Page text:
House Ways and Means Committee Chairman Kevin Brady (R-Tex.) joined by Speaker of the House Paul Ryan (R-Wis.), right, holds a proposed "postcard tax filing form" as they unveil the GOP's far-reaching tax overhaul, the first major revamp of the tax system in three decades, on Capitol Hill in Washington in November 2017. (J. Scott Applewhite/AP)

House Republicans are struggling to pass a tax package in their waning days of congressional control, as some of their members press to include more significant tax cuts in a package designed to fix errors in their 2017 tax law, among other changes.

GOP leaders will spend coming days scrambling to address a variety of concerns from lawmakers, some of whom are reluctant to fall in line on a piece of legislation that may be unlikely to pass the Senate.

“We have time to start working on this today, so we’re going to continue to work on this,” said House Ways and Means Committee Chairman Kevin Brady (R-Tex.), who is spearheading the legislation.

The tax package would extend about 30 temporary tax breaks that are set to expire, as well as implement new retirement provisions that have earned bipartisan support.

The bill would also fix several drafting errors in the 2017 Republican tax law including a provision that accidentally penalized the restaurant and retail industry — and includes a bipartisan overhaul of the Internal Revenue Service. It would cost about $54 billion over 10 years, according to Congress’s nonpartisan scorekeeper.

Brady and other House Republicans expressed confidence they would find the votes to pass the tax package. Leaders will aim to bring the bill up next week, but Brady said there was no specific timetable. The legislation was expected to be on the House floor on Friday.

“I believe we have strong support,” Brady said. He said time-consuming obligations related to selection of committee leaders for the next Congress had prevented him and others from focusing on the tax bill, but that would now change. “So this is really a chance to begin to focus on the goal.”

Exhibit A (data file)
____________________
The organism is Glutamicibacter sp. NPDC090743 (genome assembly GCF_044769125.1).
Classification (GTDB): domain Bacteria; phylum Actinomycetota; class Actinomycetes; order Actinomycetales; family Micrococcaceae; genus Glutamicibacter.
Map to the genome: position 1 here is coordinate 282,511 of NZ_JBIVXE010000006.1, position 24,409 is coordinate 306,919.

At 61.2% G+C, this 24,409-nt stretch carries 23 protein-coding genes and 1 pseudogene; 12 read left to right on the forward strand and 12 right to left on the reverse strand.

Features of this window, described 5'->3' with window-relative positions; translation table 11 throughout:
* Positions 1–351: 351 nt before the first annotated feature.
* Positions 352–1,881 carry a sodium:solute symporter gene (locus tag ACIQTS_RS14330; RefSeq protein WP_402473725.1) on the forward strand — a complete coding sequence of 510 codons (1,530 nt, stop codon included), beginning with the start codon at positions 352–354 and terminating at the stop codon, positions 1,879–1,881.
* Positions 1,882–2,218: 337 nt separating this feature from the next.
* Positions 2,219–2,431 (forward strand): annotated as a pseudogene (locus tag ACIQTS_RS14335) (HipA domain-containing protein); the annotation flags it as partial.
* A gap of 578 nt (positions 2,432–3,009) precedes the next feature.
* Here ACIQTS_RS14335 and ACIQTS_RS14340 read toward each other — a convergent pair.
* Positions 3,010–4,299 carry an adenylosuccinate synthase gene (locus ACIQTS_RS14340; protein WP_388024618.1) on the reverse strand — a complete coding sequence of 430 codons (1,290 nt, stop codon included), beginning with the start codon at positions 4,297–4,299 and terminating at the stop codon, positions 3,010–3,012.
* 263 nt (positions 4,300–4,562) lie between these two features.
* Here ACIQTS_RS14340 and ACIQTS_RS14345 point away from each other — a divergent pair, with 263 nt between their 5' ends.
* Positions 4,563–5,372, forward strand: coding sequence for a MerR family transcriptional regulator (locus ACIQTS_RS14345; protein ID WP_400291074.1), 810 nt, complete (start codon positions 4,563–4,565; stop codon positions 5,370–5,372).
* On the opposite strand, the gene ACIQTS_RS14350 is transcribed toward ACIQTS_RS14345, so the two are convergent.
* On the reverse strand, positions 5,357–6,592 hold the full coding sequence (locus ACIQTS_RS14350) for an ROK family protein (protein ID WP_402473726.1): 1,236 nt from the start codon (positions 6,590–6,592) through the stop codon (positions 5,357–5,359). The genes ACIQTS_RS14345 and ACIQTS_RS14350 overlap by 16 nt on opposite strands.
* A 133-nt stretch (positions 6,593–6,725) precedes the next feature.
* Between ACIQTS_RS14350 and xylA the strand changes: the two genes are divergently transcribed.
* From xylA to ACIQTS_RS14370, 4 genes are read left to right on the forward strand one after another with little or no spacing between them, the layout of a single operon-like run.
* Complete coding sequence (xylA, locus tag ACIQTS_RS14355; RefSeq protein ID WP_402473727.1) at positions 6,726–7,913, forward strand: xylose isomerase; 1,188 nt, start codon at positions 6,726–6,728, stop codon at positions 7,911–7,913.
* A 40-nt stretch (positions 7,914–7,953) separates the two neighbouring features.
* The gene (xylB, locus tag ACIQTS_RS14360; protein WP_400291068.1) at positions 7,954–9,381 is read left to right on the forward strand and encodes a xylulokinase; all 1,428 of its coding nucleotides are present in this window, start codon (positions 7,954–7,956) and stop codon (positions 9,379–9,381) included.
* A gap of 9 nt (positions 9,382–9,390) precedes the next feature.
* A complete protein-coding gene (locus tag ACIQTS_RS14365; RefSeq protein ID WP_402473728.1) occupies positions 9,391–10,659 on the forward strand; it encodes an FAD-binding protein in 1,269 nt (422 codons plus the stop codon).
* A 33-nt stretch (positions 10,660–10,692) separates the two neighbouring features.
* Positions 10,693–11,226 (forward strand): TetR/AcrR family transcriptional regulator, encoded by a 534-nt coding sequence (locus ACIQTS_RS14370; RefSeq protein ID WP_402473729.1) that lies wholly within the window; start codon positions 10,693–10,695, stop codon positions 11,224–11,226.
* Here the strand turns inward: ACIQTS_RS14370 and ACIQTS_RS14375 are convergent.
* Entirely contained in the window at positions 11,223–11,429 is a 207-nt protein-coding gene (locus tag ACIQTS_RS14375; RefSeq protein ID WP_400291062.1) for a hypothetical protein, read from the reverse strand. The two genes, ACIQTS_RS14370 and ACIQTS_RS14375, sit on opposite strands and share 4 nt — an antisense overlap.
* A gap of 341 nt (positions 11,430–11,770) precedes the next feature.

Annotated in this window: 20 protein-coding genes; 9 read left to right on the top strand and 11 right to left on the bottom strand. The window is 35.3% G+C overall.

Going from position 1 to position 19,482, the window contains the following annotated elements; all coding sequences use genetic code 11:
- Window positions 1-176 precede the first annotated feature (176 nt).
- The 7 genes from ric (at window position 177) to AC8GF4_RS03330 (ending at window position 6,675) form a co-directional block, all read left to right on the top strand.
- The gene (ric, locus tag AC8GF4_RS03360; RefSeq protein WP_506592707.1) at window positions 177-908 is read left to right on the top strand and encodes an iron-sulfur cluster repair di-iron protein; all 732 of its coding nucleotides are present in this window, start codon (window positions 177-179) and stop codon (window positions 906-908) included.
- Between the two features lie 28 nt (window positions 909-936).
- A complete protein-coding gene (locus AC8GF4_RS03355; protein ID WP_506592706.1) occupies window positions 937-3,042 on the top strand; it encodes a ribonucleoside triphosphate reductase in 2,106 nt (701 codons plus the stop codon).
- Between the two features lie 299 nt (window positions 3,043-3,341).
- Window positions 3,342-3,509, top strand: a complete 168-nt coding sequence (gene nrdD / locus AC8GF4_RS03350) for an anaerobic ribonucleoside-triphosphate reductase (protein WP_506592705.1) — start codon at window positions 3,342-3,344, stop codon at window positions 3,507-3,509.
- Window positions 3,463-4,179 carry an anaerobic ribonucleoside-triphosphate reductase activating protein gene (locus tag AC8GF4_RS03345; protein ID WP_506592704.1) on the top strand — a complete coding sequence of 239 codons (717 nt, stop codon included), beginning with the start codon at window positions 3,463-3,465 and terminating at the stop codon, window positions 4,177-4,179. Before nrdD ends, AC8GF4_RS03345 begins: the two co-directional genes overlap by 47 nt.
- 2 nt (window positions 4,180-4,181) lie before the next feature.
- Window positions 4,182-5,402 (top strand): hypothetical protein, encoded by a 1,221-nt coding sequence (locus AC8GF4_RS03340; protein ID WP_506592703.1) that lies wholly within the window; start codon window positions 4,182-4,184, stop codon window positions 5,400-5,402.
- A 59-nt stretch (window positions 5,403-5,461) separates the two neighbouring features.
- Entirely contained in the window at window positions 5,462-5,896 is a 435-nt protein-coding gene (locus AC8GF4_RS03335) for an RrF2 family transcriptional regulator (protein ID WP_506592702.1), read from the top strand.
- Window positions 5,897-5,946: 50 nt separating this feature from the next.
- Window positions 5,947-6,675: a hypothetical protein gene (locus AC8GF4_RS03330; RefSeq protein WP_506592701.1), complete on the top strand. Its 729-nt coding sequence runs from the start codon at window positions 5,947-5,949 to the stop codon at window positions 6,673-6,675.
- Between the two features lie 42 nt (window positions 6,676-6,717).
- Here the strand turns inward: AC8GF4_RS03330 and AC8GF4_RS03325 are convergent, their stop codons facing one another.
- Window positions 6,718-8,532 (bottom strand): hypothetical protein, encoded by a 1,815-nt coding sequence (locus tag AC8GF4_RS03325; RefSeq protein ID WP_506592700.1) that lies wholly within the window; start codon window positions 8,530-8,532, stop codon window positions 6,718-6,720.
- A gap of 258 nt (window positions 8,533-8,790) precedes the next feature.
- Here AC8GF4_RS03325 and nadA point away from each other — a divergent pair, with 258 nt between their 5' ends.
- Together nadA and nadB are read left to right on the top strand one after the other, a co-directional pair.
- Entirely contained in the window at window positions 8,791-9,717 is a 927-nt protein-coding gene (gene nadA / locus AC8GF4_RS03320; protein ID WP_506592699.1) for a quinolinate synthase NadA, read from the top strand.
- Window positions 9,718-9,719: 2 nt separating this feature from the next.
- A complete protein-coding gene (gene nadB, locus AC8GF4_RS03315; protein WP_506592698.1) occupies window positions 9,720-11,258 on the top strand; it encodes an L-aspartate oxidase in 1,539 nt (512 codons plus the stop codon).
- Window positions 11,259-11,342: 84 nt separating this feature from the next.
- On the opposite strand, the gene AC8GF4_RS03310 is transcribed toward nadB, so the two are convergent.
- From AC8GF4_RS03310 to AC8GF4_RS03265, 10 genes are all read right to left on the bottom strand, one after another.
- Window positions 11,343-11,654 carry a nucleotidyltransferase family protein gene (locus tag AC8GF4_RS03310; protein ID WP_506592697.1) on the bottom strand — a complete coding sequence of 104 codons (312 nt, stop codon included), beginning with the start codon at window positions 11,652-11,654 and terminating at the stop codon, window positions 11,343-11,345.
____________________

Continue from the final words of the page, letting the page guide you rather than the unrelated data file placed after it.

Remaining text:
The bill faces an even steeper climb in the Senate, where it needs Democratic votes to pass. Sen. Ron Wyden (D-Ore.), the leading Democrat on the Senate Finance Committee, has pilloried Brady’s legislation and criticized House Republicans for not consulting Senate Democrats. A spokeswoman for Wyden said Friday there are no ongoing negotiations between the House and Senate about the bill.

Rep. Tom Reed (R-N.Y.), a member of the House Ways and Means Committee, said some House Republicans have called for the legislation to do more to permanently cut taxes. House Republicans have pushed for the legislation to permanently repeal the medical device tax, an excise tax passed as part of the Affordable Care Act that has been widely attacked by conservatives, Reed said.

“There’s always a desire to expand it even more,” said Reed, who expressed confidence the bill would pass soon. “There’s still some loose ends . . . but a lot of these extenders have to be addressed.”

Rep. Leonard Lance (R-N.J.) also cited concern over medical device tax and said other members shared that concern. “I hope that the bill might include postponement of the medical device tax. As I understand it, it’s not in the bill,” Lance said. “It is a concern, and I might vote for the bill anyway but I expressed that as a concern.”

Some conservative House members have also expressed opposition to some of the temporary extensions of tax breaks in the Brady package. The bill includes a tax incentive for biodiesel that would cost billions, as well as a $150 million annual extension for alternative fuel vehicles. The Brady package has other tax extensions for renewable power construction and energy efficient homes.

“Some of the conservative members believe that it’s government picking winners and losers — there’s a strong conservative view government should not be involved in energy industrial policy,” said Brian Riedl, senior fellow at the Manhattan Institute who has talked with House Republicans about the bill. “Those policies have always been controversial among conservatives.”

The Joint Committee on Taxation, Congress’s official scorekeeper, found in a report released Thursday the bill would add $54 billion to the federal deficit over the next 10 years. The Congressional Budget Office similarly found the bill would cost $55 billion over the same time period.

The bulk of that money — about $30 billion of the $54 billion — comes from extensions of the roughly 30 temporary tax breaks. Many of those provisions are only extended in the package for one year alone, so the 10-year cost is likely to be much higher if lawmakers continue to renew the breaks in future years. That has elicited the concern of some deficit hawks, who warn America’s deficit is already approaching historically high levels.

Rep. Richard E. Neal (D-Mass.), the ranking Democratic member on the House Ways and Means Committee, said Brady did not consult with House Democrats before releasing the legislation. He also criticized House Republicans for not holding hearings on its various measures.

“It really would be very helpful if we had occasionally a hearing on some of these measures, or a conversation or notification,” Neal said about the GOP decision to pull the bill. “I think that it really deserves an incomplete.”

Erica Werner contributed to this report.